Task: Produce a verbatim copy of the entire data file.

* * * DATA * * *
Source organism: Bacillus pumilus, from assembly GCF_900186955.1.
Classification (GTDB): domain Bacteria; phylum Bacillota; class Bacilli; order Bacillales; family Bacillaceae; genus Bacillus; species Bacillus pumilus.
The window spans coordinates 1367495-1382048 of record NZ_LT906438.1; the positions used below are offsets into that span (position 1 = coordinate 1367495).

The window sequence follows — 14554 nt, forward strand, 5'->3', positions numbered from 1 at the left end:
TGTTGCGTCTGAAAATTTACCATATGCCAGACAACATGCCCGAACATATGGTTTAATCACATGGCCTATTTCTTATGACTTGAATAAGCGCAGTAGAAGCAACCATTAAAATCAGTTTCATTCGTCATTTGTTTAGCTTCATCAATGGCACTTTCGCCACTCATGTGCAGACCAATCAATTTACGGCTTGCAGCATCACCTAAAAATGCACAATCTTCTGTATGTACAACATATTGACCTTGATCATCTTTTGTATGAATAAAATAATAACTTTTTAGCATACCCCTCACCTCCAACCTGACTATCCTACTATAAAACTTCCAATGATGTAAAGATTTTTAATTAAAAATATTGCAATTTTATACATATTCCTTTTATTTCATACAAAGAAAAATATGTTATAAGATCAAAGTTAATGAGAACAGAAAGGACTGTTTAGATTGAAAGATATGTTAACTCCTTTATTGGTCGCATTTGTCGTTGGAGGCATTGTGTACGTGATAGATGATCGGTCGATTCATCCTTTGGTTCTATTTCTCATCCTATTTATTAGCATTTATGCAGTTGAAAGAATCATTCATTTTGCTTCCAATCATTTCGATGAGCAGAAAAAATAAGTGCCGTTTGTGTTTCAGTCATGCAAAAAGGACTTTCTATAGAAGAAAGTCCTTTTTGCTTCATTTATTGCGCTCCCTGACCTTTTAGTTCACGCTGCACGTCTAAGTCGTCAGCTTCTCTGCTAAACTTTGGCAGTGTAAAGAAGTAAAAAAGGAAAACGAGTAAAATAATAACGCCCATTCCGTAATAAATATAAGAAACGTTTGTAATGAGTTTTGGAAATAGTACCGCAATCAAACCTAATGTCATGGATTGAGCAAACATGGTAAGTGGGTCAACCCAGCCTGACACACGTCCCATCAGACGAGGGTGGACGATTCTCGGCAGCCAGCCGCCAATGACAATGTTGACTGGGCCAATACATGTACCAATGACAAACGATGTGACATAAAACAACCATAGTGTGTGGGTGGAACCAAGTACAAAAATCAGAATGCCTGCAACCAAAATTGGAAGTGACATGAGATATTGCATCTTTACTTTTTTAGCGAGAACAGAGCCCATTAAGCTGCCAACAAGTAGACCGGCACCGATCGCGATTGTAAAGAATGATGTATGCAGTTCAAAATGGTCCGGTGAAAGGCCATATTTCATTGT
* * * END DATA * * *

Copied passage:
Source organism: Bacillus pumilus, from assembly GCF_900186955.1.
Classification (GTDB): domain Bacteria; phylum Bacillota; class Bacilli; order Bacillales; family Bacillaceae; genus Bacillus; species Bacillus pumilus.
The window spans coordinates 1367495-1382048 of record NZ_LT906438.1; the positions used below are offsets into that span (position 1 = coordinate 1367495).

The window sequence follows — 14554 nt, forward strand, 5'->3', positions numbered from 1 at the left end:
TGTTGCGTCTGAAAATTTACCATATGCCAGACAACATGCCCGAACATATGGTTTAATCACATGGCCTATTTCTTATGACTTGAATAAGCGCAGTAGAAGCAACCATTAAAATCAGTTTCATTCGTCATTTGTTTAGCTTCATCAATGGCACTTTCGCCACTCATGTGCAGACCAATCAATTTACGGCTTGCAGCATCACCTAAAAATGCACAATCTTCTGTATGTACAACATATTGACCTTGATCATCTTTTGTATGAATAAAATAATAACTTTTTAGCATACCCCTCACCTCCAACCTGACTATCCTACTATAAAACTTCCAATGATGTAAAGATTTTTAATTAAAAATATTGCAATTTTATACATATTCCTTTTATTTCATACAAAGAAAAATATGTTATAAGATCAAAGTTAATGAGAACAGAAAGGACTGTTTAGATTGAAAGATATGTTAACTCCTTTATTGGTCGCATTTGTCGTTGGAGGCATTGTGTACGTGATAGATGATCGGTCGATTCATCCTTTGGTTCTATTTCTCATCCTATTTATTAGCATTTATGCAGTTGAAAGAATCATTCATTTTGCTTCCAATCATTTCGATGAGCAGAAAAAATAAGTGCCGTTTGTGTTTCAGTCATGCAAAAAGGACTTTCTATAGAAGAAAGTCCTTTTTGCTTCATTTATTGCGCTCCCTGACCTTTTAGTTCACGCTGCACGTCTAAGTCGTCAGCTTCTCTGCTAAACTTTGGCAGTGTAAAGAAGTAAAAAAGGAAAACGAGTAAAATAATAACGCCCATTCCGTAATAAATATAAGAAACGTTTGTAATGAGTTTTGGAAATAGTACCGCAATCAAACCTAATGTCATGGATTGAGCAAACATGGTAAGTGGGTCAACCCAGCCTGACACACGTCCCATCAGACGAGGGTGGACGATTCTCGGCAGCCAGCCGCCAATGACAATGTTGACTGGGCCAATACATGTACCAATGACAAACGATGTGACATAAAACAACCATAGTGTGTGGGTGGAACCAAGTACAAAAATCAGAATGCCTGCAACCAAAATTGGAAGTGACATGAGATATTGCATCTTTACTTTTTTAGCGAGAACAGAGCCCATTAAGCTGCCAACAAGTAGACCGGCACCGATCGCGATTGTAAAGAATGATGTATGCAGTTCAAAATGGTCCGGTGAAAGGCCATATTTCATTGT